The F-word’s hidden superpower: repeating it can increase your pain threshold
Ars Technica » Scientific Method 2020-06-06
Enlarge / Got pain? Go ahead and swear a little, science says. (credit: Aurich Lawson / Getty)
There have been a surprising number of studies in recent years examining the effects of swearing, specifically whether it can help relieve pain—either physical or psychological (as in the case of traumatic memories or events). According to the latest such study, published in the journal Frontiers in Psychology, constantly repeating the F-word—as one might do if one hit one's thumb with a hammer—can increase one's pain threshold.
The technical term is the "hypoalgesic effect of swearing," best illustrated by a 2009 study in NeuroReport by researchers at Keele University in the UK. The work was awarded the 2010 Ig Nobel Peace Prize, "for confirming the widely held belief that swearing relieves pain." Co-author Richard Stephens, a psychologist at Keele, became interested in studying the topic after noting his wife's "unsavory language" while giving birth, and wondered if profanity really could help alleviate pain. "Swearing is such a common response to pain. There has to be an underlying reason why we do it," Stephens told Scientific American at the time.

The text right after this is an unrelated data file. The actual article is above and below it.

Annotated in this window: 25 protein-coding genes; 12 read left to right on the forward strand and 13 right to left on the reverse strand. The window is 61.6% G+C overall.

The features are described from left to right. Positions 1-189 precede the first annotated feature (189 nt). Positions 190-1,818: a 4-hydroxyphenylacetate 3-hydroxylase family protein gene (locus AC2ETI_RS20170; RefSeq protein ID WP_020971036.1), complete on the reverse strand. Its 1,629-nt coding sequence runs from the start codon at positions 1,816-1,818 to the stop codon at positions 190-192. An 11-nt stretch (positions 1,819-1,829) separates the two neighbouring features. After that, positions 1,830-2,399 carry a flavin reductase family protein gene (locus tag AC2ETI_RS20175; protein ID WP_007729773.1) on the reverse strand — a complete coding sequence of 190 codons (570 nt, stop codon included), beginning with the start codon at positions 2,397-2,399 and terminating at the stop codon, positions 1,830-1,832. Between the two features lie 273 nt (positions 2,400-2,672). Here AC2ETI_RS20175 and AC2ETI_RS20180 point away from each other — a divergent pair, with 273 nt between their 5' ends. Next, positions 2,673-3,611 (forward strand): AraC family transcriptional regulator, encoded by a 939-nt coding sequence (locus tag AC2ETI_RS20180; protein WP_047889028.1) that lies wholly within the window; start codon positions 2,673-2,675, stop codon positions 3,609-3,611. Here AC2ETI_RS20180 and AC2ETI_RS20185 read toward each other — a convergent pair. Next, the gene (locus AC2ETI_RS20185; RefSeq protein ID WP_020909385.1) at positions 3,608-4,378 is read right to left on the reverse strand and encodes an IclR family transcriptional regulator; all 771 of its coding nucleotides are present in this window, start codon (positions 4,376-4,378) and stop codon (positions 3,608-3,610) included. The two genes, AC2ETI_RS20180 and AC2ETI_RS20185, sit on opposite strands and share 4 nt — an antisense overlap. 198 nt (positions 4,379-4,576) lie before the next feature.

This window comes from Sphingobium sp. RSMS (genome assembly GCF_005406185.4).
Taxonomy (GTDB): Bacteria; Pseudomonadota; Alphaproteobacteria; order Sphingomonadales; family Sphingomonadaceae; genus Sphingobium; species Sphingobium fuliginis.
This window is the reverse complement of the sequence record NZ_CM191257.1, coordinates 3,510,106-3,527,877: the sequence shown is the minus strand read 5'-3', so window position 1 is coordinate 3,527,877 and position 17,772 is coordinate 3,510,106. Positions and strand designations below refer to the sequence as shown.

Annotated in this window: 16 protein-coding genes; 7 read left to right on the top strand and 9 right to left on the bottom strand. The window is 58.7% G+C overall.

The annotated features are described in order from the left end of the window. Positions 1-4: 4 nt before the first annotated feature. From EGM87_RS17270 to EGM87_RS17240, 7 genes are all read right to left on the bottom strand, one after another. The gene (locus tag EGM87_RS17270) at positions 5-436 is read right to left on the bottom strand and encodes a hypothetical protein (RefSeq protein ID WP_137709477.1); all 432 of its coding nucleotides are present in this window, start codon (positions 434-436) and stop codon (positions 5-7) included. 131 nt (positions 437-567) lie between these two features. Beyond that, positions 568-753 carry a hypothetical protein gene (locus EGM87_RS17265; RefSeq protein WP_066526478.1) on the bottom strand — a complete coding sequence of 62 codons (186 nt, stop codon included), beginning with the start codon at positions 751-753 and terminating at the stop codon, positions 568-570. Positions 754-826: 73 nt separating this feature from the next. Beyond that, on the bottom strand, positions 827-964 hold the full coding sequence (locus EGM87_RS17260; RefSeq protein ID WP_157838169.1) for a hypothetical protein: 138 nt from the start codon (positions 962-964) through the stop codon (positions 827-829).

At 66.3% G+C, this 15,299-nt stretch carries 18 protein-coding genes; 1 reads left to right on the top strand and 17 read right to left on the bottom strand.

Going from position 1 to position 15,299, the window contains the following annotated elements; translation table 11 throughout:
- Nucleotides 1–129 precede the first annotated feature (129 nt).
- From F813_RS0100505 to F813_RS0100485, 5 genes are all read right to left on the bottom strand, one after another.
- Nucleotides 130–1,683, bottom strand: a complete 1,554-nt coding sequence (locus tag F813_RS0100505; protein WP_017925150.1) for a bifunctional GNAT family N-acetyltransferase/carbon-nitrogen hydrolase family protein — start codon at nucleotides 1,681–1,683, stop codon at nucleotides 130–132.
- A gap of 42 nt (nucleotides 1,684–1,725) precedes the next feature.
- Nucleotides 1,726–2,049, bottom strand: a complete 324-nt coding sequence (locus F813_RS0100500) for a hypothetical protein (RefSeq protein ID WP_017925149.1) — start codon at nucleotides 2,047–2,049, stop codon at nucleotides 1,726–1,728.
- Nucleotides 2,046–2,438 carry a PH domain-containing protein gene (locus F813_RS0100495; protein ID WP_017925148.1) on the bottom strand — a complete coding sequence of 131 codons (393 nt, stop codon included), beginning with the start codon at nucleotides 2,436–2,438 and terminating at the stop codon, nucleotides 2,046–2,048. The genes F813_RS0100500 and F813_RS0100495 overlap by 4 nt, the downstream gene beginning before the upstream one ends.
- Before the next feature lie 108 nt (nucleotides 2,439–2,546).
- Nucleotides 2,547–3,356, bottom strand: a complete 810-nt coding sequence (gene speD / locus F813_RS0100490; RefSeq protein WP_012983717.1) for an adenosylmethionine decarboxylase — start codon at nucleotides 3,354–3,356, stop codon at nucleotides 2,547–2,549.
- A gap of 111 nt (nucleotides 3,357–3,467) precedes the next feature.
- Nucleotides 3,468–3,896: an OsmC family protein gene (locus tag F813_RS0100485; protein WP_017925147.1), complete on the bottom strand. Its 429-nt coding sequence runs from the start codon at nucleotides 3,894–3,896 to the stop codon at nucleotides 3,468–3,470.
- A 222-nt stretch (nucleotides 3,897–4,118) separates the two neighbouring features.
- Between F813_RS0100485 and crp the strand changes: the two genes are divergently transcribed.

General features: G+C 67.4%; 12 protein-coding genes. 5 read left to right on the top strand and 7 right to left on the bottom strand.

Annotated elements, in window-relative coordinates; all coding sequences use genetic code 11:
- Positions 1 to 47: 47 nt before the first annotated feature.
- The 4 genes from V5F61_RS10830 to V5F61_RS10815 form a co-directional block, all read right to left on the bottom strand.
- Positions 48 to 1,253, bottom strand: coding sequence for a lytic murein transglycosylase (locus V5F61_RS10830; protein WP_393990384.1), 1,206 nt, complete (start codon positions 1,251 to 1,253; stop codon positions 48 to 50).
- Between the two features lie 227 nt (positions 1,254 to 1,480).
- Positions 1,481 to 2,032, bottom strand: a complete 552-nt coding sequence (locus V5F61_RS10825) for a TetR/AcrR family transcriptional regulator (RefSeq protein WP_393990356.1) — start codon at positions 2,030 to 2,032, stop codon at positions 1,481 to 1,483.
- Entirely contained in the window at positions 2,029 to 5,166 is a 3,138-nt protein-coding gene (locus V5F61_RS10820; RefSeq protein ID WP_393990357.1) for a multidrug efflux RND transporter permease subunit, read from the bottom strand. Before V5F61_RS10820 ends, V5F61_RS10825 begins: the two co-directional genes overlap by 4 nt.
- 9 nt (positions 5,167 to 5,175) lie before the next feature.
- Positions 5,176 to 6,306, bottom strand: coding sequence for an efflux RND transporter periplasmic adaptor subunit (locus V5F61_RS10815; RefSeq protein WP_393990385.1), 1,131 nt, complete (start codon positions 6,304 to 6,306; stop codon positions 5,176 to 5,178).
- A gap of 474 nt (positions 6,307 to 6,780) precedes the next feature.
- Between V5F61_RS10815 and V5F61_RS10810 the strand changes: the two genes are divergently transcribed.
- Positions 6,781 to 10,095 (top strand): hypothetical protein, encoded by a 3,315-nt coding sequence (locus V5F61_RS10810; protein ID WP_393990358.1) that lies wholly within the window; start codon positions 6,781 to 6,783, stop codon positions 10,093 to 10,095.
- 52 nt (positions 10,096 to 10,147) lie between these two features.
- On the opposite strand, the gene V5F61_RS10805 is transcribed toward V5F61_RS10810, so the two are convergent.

For that 2009 study, Stephens and his colleagues asked 67 study participants (college students) to immerse their hands in a bucket of ice water. They were then instructed to either swear repeatedly using the profanity of their choice, or chant a neutral word. Lo and behold, the participants said they experienced less pain when they swore, and were also able to leave their hands in the bucket about 40 seconds longer than when they weren't swearing. It's been suggested (by Harvard psychologist Steven Pinker, among others) that it is a primitive reflex that serves as a form of catharsis.